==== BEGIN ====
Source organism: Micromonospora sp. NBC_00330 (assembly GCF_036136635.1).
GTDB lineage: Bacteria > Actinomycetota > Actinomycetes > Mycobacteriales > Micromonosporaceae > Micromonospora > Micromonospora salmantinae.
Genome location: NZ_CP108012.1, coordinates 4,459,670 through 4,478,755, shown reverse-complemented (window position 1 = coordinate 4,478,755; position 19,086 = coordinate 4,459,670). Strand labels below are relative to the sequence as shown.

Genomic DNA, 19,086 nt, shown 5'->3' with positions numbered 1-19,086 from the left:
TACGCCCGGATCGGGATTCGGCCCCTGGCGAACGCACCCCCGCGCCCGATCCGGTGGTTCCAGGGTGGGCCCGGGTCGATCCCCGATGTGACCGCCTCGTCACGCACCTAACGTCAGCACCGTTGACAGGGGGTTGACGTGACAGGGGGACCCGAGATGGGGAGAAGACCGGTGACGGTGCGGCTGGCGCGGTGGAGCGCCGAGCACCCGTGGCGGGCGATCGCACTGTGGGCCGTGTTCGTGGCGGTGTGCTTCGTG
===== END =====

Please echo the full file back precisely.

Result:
Source organism: Micromonospora sp. NBC_00330 (assembly GCF_036136635.1).
GTDB lineage: Bacteria > Actinomycetota > Actinomycetes > Mycobacteriales > Micromonosporaceae > Micromonospora > Micromonospora salmantinae.
Genome location: NZ_CP108012.1, coordinates 4,459,670 through 4,478,755, shown reverse-complemented (window position 1 = coordinate 4,478,755; position 19,086 = coordinate 4,459,670). Strand labels below are relative to the sequence as shown.

Genomic DNA, 19,086 nt, shown 5'->3' with positions numbered 1-19,086 from the left:
TACGCCCGGATCGGGATTCGGCCCCTGGCGAACGCACCCCCGCGCCCGATCCGGTGGTTCCAGGGTGGGCCCGGGTCGATCCCCGATGTGACCGCCTCGTCACGCACCTAACGTCAGCACCGTTGACAGGGGGTTGACGTGACAGGGGGACCCGAGATGGGGAGAAGACCGGTGACGGTGCGGCTGGCGCGGTGGAGCGCCGAGCACCCGTGGCGGGCGATCGCACTGTGGGCCGTGTTCGTGGCGGTGTGCTTCGTG